• Clean out all that mess! An Inbox with hundreds or thousands of messages represents missed deadlines, unfinished work, or broken promises. Stop keeping junk you will never need again. Get into a meeting with your Inbox and start purging, creating a filing system for the keepers, and learning tips and strategies for handling each message as you open it. If you stop using your Inbox as a database, calendar, to do list, tickler file, or filing system, you’ll be able to keep it to one screen, and you’ll feel more in control.
  • Shut your computer down. Before you start working on something important, have dinner with someone special, or turn in to get some much needed rest, shut your computer down. The less convenient it is to check email, the better.
  • Don’t start your email client when your computer starts. In Windows, right-click on the Start menu, click Explore, find your Startup folder, and move your email client out of it.
  • Make the default view in Outlook the Calendar (or Tasks). Click the Tools menu, Options,Other tab, Advanced Options, Browse, click Calendar (or Tasks), OK.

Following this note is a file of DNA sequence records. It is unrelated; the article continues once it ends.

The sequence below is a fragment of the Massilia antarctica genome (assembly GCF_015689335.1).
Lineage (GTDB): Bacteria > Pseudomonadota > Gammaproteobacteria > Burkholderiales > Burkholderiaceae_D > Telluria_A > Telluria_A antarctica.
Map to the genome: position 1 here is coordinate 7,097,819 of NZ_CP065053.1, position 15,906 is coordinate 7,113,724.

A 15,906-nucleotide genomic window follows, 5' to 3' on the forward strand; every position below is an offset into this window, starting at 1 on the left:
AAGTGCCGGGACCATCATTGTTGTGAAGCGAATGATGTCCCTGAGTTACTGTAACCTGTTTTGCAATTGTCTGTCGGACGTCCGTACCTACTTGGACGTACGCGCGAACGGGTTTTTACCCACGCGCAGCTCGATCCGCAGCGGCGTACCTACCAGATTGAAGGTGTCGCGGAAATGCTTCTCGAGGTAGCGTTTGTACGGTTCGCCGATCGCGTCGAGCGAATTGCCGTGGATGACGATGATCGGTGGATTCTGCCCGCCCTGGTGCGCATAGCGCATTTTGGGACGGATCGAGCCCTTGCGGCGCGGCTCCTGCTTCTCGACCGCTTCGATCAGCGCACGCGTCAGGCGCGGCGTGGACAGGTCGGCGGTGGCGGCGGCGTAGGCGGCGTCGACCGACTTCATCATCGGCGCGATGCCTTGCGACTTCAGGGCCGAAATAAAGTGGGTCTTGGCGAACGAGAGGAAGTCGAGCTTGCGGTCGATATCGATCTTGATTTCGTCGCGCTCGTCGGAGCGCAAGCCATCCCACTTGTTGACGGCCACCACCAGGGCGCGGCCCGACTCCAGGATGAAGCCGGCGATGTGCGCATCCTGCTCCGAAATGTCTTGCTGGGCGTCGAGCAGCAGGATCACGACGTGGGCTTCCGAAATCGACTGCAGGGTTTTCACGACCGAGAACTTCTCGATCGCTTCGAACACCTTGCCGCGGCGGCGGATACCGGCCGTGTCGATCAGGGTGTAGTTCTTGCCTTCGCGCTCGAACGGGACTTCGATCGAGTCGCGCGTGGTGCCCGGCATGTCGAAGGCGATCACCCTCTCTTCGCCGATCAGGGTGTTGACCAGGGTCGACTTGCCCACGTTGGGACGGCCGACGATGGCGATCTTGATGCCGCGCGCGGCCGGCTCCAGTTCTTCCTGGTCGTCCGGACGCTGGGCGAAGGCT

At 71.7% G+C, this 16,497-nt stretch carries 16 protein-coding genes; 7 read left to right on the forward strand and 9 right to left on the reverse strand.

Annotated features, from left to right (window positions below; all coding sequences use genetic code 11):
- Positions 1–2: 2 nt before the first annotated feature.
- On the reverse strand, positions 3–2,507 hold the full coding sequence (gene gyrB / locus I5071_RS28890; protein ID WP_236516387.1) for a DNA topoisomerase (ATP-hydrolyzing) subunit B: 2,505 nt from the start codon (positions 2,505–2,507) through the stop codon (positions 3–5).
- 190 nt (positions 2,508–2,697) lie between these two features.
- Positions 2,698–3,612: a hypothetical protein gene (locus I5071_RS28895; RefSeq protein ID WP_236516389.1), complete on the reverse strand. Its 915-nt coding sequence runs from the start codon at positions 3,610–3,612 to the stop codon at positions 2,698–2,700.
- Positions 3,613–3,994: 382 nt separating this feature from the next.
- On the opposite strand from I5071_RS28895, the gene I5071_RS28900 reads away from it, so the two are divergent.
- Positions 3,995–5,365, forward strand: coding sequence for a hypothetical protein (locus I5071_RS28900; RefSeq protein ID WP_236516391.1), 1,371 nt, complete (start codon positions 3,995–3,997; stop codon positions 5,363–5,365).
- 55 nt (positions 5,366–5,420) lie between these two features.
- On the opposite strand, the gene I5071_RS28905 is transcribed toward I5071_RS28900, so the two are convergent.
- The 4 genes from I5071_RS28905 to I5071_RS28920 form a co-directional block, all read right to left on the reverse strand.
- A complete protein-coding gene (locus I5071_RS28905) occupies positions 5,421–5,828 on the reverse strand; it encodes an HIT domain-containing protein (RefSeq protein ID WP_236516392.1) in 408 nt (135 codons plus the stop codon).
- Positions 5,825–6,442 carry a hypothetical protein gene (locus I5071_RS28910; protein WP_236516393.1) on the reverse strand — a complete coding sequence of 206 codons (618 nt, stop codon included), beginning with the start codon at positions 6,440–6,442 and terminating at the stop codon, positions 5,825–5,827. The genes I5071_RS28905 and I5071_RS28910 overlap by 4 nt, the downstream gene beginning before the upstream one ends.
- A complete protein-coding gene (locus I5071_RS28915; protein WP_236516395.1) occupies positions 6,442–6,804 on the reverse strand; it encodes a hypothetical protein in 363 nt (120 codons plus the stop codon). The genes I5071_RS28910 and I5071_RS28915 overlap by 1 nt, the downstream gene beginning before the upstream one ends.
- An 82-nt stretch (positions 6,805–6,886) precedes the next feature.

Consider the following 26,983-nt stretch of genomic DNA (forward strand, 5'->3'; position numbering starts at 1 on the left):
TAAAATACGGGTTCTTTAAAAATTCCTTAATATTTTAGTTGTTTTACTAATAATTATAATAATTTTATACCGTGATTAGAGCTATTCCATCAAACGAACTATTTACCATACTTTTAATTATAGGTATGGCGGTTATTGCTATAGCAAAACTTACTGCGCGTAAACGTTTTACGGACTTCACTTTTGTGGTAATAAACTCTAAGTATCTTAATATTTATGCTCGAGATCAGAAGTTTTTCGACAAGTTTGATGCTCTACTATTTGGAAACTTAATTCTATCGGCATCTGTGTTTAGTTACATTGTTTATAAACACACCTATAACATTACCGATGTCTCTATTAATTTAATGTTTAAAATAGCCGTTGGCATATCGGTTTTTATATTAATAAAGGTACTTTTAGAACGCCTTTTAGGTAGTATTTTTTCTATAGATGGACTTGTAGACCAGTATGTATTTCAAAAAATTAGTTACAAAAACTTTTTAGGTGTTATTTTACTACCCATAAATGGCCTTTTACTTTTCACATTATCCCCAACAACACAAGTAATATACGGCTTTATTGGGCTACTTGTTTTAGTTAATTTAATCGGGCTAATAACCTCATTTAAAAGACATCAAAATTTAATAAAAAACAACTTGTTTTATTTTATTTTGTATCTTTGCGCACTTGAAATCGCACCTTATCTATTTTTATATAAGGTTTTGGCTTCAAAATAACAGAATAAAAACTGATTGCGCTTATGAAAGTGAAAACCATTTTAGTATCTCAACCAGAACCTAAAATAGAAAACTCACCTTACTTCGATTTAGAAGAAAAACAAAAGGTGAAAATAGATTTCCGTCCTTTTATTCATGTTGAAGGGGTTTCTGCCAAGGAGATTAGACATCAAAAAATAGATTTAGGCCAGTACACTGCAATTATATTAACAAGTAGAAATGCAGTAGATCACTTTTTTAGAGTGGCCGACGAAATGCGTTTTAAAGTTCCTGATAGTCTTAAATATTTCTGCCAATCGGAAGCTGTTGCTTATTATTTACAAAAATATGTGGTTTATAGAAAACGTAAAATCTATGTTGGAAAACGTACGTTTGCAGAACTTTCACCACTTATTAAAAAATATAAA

• Turn off the option of automatically checking for incoming messages. Click the Tools menu, Options, Mail Setup tab, Send/Receive, untick Schedule an automatic send/receive, OK.
  • Deactivate the new message alert (the ding). Click the Tools menu, Options, Preferences tab, Email Options, Advanced Email Options. In the When new items arrive in my Inbox section, untick Play a sound.
  • Cancel the New Mail Desktop Alert. In the Windows notification area (where your computer shows the time), right-click on the Outlook icon. To clear the checkmark, click Show New Mail Desktop Alert.